I often build models in groups, especially if they share the same construction or color pallet. Over the last year I have been slowly accumulating Russian armor builds. These I would assemble and set aside, usually to keep working while allowing for drying time on another project. I eventually got to the point where several models were built up and it was time to finish them off.
This is the Trumpeter KV-1 heavy tank. It features one-piece vinyl tracks and goes together well. The braces for the mudguards are molded as solid pieces so I cut them off and replaced them with Evergreen strip. Mr. Surfacer “casting texture” was applied to the turret.
Trumpeter’s KV-2 is a beast. It shares the lower hull and running gear with their KV-1 with a separate sprue for the upper hull and turret. I replaced the mudguard bracing here as well, and made new grab handles from wire.
I really like the looks of the T-34/85, and Trumpeter’s offering captures the look well. There was a little bit of filler needed at the upper and lower hull joints, but otherwise there were no issues.
This is Dragon’s T-34/76 Mod. 1943. This one gives you the option of using P.E. for the engine grille, which really looks great when installed. The DS tracks work with regular modeling glue and are easy to install. I added lots of grab handles to this one. I vacillated on the commander’s hatch, eventually I switched back to the one in the kit for the finished model.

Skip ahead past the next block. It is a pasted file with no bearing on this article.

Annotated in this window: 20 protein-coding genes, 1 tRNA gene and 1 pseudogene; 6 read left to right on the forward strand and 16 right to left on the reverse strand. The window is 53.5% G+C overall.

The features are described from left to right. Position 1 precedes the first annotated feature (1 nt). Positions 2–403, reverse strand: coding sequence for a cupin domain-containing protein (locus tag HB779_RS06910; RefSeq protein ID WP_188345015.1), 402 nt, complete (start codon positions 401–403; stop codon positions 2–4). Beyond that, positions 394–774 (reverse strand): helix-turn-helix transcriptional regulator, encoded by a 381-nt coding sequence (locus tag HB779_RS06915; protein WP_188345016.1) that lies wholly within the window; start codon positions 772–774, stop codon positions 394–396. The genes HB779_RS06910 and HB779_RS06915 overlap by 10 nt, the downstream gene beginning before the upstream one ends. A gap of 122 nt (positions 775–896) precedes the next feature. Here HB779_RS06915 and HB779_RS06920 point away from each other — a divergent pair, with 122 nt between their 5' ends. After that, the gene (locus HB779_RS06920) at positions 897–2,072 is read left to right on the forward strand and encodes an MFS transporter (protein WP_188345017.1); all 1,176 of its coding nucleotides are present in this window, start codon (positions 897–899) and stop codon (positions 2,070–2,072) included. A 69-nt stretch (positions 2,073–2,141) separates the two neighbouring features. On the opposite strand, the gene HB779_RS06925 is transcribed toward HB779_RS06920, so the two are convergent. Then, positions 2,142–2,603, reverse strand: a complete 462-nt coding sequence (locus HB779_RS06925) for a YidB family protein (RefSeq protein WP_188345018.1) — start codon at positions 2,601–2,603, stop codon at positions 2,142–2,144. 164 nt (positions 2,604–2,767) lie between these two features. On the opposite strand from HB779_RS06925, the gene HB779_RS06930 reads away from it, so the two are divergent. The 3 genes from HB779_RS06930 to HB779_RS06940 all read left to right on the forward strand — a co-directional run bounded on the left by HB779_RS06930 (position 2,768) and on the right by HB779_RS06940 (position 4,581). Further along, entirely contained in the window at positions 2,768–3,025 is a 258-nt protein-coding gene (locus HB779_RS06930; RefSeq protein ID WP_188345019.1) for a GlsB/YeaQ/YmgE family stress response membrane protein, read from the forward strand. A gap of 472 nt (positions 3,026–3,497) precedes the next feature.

UM models are not as well known in the West as other brands. They are generally not bad kits, featuring some fine detail but requiring a little more from the modeler to achieve a good result. This is one of a series of Soviet armored cars, the BA-9. A second turret of a different design is included in the kit so other versions are possible. The kit was provided with vinyl tires. These do have certain advantages but all in all I would prefer molded plastic as I find them easier to work with.
Another UM kit, this is the SU-100 assault gun. This kit has vinyl for the road wheels and link and length track. I was worried about getting a solid join with this combination but it held together well with superglue. The engine grill is provided on a small fret of P.E.
This is another UM kit, the T-34/76 “screened” tank, in this case the “screen” refers to additional appliqué armor panels for the glacis and turret. The engine grill is provided on a small P.E. fret. I thought I had lost this fret, so I cut out the grill panel and used the spare plastic piece from Dragons T-34/76. After I had made the change I found the P.E. fret in the small bag with the decals, but the deed was done.
Here is the whole batch painted with Mr. Color 4BO and sealed.
Another group shot after weathering. I tried out various weathering combinations using oils, washes, and pigments. This was a good chance to experiment, no two are done the same way.